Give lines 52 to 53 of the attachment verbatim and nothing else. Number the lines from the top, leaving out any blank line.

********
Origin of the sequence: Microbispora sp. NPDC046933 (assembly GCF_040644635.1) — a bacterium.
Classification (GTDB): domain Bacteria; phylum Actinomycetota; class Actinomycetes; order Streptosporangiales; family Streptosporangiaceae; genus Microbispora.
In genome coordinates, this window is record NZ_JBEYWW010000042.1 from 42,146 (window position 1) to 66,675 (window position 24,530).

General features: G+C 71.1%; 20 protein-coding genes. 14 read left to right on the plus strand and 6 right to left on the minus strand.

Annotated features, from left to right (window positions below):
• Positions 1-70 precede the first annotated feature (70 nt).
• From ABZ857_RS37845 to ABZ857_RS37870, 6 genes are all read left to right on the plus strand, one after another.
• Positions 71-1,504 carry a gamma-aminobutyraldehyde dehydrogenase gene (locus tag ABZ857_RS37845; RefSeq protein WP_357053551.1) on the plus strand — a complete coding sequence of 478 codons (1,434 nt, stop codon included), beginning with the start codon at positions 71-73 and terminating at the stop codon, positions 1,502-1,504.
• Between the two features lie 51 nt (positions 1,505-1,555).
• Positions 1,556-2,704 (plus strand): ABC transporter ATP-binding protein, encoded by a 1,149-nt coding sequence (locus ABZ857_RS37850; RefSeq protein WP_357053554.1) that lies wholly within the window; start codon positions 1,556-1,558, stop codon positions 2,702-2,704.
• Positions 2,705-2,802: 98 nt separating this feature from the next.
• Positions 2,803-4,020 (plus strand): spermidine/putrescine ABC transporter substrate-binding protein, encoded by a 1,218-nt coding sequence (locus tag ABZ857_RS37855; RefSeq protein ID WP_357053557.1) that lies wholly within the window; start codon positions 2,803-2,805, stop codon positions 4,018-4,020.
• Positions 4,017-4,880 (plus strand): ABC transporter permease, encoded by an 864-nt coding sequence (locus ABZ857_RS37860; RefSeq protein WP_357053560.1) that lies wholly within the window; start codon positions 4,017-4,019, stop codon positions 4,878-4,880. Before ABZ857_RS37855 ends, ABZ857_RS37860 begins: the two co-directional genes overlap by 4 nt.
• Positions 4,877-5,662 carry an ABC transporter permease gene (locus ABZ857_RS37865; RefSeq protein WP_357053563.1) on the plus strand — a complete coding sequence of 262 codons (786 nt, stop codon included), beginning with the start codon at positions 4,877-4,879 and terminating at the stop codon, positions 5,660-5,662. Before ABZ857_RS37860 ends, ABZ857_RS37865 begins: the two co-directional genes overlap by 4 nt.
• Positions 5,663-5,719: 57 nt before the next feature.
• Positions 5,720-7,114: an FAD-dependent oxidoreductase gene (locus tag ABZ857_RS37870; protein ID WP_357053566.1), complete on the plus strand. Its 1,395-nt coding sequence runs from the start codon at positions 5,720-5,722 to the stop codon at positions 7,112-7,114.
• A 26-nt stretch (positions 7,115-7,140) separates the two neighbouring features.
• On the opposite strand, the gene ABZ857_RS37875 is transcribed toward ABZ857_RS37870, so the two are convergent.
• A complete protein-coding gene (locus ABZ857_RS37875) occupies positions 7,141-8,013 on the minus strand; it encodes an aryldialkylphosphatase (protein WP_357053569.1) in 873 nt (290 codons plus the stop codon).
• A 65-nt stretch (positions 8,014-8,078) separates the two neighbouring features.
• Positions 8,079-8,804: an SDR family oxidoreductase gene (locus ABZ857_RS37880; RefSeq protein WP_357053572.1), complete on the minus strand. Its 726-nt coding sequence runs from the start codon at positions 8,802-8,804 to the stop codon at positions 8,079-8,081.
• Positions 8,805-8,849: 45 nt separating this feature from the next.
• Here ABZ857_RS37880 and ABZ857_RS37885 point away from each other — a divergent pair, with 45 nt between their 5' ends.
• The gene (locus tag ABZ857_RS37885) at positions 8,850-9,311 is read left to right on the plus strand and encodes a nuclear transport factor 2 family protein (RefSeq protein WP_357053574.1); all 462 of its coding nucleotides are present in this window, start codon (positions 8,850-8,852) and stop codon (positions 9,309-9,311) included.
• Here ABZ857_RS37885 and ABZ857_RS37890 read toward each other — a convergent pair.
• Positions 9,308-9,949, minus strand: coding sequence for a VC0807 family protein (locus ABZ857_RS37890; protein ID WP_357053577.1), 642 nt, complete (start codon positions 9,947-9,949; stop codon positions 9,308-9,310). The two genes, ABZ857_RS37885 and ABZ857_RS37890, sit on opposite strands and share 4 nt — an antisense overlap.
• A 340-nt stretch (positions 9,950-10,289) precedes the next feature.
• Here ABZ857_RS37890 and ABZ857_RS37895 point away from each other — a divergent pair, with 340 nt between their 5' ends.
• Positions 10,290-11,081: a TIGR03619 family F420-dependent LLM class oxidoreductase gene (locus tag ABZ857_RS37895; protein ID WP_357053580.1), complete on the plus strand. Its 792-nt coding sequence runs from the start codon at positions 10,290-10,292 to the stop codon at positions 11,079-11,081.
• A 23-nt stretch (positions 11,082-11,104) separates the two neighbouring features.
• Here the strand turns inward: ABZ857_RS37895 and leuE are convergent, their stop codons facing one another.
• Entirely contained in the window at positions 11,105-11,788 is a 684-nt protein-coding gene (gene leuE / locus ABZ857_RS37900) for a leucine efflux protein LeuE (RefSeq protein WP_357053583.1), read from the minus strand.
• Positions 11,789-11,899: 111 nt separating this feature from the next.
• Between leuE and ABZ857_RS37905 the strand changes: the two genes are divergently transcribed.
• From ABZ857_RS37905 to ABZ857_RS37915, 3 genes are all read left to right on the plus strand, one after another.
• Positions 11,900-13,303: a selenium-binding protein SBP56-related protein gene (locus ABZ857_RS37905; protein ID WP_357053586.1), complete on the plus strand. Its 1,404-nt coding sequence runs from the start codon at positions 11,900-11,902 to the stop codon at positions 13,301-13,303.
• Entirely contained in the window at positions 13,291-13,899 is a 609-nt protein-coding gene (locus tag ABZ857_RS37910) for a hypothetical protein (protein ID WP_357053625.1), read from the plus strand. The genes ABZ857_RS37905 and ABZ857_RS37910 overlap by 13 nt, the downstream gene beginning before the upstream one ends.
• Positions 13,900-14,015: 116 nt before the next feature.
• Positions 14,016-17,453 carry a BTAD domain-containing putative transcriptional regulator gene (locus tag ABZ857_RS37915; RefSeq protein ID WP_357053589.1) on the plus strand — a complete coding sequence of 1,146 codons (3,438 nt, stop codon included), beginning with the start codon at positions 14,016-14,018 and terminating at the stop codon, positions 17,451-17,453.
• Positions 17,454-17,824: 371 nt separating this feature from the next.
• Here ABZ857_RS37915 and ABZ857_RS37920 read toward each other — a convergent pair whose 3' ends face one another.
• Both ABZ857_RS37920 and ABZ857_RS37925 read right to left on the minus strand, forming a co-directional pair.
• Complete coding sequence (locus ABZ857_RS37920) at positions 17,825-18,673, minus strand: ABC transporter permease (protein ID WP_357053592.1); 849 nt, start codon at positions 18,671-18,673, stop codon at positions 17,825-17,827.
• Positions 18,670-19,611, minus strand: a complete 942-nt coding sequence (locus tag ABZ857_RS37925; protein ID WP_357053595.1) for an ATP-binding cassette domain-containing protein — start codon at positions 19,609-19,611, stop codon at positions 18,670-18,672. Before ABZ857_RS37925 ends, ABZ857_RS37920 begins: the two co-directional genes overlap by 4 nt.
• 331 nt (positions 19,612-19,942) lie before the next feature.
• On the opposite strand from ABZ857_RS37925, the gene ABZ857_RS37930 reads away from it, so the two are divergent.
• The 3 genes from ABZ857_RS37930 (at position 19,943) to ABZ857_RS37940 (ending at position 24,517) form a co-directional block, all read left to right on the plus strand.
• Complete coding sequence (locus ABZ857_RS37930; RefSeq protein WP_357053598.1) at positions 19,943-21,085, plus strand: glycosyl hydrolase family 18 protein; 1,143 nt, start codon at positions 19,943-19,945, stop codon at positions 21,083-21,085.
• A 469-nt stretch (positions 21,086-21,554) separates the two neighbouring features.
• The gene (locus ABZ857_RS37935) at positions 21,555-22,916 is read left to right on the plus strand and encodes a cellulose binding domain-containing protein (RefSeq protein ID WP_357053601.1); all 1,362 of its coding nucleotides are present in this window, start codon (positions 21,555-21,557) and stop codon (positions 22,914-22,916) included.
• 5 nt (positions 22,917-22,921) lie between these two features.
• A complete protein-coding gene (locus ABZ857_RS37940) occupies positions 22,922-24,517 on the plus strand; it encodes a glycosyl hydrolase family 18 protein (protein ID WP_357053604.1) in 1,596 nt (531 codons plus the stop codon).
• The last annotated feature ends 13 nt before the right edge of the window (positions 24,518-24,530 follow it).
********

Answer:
• A complete protein-coding gene (locus ABZ857_RS37940) occupies positions 22,922-24,517 on the plus strand; it encodes a glycosyl hydrolase family 18 protein (protein ID WP_357053604.1) in 1,596 nt (531 codons plus the stop codon).
• The last annotated feature ends 13 nt before the right edge of the window (positions 24,518-24,530 follow it).